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Motivational Interviewing and Treatment Adherence among Psychiatric and Dually Diagnosed Patients


The Journal of Nervous & Mental Disease: October 1999 - Volume 187 - Issue 10 - p 630-635

The effect of motivational interviewing on outpatient treatment adherence among psychiatric and dually diagnosed inpatients was investigated. Subjects were 121 psychiatric inpatients, 93 (77%) of whom had concomitant substance abuse/dependence disorders, who were randomly assigned to: a) standard treatment (ST), including pharmacotherapy, individual and group psychotherapy, activities therapy, milieu treatment, and discharge planning; or b) ST plus motivational interviewing (ST+MI), which involved 15 minutes of feedback on the results of a motivational assessment early in the hospitalization, and a 1-hour motivational interview just before discharge. Interviewers utilized motivational techniques described in Miller and Rollnick (1991), such as reflective listening, discussion of treatment obstacles, and elicitation of motivational statements. Results indicated that the proportion of patients who attended their first outpatient appointment was significantly higher for the ST+MI group (47%) than for the ST group (21%; χ2 = 8.87, df = 1, p < .01) overall, and for dually diagnosed patients (42% for ST+MI vs. 16% for ST only; χ2 = 7.68, df = 1, p < .01). Therefore, brief motivational interventions show promise in improving outpatient treatment adherence among psychiatric and dually diagnosed patients.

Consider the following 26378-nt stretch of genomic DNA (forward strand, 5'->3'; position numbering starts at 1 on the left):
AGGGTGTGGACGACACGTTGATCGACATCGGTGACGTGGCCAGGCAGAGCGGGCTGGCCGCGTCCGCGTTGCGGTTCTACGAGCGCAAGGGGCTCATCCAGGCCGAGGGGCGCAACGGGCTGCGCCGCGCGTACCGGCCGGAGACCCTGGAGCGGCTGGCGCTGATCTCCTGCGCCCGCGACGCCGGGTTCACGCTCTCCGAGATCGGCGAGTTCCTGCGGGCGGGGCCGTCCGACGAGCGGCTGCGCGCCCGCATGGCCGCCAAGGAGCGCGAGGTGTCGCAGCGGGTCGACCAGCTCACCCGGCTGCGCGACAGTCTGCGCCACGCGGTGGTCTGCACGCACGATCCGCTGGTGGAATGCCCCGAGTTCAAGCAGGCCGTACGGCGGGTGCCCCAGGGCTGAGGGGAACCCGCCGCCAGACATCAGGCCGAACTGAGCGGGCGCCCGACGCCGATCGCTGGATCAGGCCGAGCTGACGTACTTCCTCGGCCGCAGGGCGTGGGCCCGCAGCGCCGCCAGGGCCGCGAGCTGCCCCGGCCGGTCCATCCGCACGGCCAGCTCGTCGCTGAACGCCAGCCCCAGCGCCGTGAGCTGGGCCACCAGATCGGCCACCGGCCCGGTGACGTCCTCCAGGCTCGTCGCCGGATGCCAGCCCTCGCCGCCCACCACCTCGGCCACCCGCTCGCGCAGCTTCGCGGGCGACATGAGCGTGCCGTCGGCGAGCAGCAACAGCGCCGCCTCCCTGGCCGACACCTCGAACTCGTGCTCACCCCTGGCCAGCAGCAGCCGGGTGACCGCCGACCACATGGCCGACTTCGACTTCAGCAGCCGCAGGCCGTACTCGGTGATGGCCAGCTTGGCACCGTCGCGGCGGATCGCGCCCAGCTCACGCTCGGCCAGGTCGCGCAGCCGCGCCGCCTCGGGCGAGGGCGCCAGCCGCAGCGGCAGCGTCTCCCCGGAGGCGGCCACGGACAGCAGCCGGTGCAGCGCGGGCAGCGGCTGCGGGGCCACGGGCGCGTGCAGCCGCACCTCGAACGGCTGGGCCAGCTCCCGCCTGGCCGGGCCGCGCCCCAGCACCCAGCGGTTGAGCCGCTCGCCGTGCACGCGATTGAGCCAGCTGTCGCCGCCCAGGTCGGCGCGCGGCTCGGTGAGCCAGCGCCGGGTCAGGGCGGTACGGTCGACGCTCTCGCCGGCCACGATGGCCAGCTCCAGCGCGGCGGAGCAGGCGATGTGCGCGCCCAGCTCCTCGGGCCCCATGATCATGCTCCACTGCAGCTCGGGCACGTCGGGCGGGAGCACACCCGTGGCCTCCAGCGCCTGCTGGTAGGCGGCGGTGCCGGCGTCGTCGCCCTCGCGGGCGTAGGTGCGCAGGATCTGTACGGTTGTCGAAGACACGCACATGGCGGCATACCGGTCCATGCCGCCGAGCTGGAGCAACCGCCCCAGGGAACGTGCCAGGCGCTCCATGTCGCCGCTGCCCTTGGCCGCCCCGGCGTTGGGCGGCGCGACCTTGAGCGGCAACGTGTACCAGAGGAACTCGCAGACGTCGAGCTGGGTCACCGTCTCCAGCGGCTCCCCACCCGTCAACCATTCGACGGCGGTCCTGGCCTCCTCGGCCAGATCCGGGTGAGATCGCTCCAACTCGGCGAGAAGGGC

1 Department of Psychiatry, St. Barnabas Hospital, Third Avenue & 183rd Street, Bronx, New York, 10457.

2 Department of Psychiatry, Yale University School of Medicine, CMHC/Substance Abuse Center, Room S209, 34 Park Street, New Haven, Connecticut 06519. Send reprint requests to Dr. Pantalon.

Preliminary results of this study were presented at the annual meeting of the Association for the Advancement of Behavior Therapy (November, 1997) in Miami, Florida.

The authors express their gratitude to Robert Basile, Jewel James, David Randall, and Jennifer Wilson for administering questionnaires, conducting motivational interviews, and collecting follow-up data; to Giselle Albuquerque, Wendy Bobadilla, Brian Klein, and Beatrice Martineau for their assistance in data management; to Drs. Richard Schottenfeld, Bruce Rounsaville, Marek Chawarski, Douglas Zeidonis, and Tony George for their helpful comments on an earlier draft of this manuscript; and to the staff and patients of St. Barnabas and Union Hospital's Department of Psychiatry who participated in this study.

© 1999 Lippincott Williams & Wilkins, Inc.